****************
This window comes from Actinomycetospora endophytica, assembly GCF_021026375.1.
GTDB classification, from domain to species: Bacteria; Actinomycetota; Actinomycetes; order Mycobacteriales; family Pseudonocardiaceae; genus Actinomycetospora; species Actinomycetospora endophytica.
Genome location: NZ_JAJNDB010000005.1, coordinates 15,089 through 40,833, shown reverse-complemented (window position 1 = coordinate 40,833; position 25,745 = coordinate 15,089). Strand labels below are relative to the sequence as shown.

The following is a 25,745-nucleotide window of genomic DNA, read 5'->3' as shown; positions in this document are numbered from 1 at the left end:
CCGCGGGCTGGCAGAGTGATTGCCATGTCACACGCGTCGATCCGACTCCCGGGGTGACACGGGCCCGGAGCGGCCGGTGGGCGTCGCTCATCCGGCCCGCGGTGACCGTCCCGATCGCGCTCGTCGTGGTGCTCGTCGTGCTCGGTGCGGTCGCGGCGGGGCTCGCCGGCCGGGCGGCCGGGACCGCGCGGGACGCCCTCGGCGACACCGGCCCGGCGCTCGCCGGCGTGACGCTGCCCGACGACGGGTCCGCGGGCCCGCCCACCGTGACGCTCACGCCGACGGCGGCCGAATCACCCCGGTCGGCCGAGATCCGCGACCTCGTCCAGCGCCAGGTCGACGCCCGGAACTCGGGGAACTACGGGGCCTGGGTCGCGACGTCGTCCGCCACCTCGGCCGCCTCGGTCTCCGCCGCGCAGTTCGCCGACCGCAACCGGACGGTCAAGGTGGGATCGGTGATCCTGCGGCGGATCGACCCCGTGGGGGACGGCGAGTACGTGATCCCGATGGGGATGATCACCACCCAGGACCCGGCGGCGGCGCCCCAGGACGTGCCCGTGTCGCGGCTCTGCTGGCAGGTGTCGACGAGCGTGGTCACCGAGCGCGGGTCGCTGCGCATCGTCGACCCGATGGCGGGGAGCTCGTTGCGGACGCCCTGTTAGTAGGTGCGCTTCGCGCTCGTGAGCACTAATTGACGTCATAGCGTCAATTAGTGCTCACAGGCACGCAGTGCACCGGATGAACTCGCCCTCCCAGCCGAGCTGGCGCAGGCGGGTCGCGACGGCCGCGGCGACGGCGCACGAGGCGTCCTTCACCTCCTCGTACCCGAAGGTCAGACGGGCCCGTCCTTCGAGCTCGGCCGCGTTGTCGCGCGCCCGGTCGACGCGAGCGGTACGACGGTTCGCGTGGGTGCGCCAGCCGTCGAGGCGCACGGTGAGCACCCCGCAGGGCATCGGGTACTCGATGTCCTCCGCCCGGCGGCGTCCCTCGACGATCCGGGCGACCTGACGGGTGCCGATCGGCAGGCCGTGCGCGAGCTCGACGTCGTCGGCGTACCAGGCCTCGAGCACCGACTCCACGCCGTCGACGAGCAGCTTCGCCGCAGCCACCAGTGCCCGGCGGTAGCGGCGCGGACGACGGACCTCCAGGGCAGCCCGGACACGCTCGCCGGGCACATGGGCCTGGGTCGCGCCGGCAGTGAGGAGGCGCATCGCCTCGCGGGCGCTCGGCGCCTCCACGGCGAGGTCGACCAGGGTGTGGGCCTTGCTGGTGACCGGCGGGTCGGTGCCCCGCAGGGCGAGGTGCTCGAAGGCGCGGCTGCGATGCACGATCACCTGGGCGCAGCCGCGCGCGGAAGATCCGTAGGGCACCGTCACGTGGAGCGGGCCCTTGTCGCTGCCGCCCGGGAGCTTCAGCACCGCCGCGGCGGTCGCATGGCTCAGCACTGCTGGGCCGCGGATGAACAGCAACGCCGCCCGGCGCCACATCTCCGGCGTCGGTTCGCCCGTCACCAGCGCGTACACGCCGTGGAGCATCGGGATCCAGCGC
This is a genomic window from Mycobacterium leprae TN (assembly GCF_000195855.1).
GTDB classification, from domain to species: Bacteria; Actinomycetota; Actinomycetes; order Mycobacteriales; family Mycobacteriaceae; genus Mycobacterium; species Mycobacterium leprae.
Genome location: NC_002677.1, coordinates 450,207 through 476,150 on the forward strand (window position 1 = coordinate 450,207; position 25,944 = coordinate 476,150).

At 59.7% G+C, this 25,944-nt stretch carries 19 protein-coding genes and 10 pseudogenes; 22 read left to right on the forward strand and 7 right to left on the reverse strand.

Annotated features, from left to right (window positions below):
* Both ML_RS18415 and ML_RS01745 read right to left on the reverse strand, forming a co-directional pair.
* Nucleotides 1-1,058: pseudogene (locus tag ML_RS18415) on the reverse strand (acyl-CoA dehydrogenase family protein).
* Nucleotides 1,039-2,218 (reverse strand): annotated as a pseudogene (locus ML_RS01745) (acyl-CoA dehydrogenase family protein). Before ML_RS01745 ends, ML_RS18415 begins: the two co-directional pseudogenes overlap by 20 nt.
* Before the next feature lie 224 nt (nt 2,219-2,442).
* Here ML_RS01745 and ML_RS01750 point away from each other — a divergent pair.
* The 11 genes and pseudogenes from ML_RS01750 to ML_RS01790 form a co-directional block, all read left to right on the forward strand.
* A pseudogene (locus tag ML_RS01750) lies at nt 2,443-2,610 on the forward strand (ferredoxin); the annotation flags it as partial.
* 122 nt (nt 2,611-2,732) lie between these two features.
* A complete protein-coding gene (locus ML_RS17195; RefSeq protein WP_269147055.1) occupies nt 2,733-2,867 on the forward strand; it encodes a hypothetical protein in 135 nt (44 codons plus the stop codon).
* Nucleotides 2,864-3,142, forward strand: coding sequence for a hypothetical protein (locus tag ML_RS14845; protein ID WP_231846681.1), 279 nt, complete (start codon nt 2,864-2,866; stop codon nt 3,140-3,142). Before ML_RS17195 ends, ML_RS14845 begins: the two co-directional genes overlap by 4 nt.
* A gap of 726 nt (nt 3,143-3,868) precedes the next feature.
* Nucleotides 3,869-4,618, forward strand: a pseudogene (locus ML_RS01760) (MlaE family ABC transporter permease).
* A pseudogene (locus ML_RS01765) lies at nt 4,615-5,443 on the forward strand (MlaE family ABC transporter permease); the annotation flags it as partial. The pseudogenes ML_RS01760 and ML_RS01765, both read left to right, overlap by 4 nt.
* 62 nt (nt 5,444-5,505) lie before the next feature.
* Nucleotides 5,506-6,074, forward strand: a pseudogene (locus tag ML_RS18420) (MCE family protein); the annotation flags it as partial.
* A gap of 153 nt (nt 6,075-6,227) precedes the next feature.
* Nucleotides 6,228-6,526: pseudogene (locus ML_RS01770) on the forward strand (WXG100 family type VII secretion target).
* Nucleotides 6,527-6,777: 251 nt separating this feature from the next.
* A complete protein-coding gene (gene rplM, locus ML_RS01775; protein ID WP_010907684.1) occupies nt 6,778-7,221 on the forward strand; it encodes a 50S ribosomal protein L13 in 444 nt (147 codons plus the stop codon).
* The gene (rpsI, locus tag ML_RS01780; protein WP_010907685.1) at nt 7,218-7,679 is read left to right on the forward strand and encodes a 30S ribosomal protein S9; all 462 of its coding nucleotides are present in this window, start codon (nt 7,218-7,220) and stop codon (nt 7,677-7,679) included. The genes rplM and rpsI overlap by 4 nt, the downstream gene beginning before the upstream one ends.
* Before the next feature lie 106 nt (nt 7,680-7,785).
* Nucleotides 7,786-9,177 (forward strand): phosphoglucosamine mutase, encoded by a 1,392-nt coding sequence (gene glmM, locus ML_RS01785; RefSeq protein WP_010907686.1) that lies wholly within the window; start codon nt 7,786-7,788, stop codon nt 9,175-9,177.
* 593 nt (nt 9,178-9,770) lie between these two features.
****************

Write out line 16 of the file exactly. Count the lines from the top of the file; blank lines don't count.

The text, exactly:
* The 11 genes and pseudogenes from ML_RS01750 to ML_RS01790 form a co-directional block, all read left to right on the forward strand.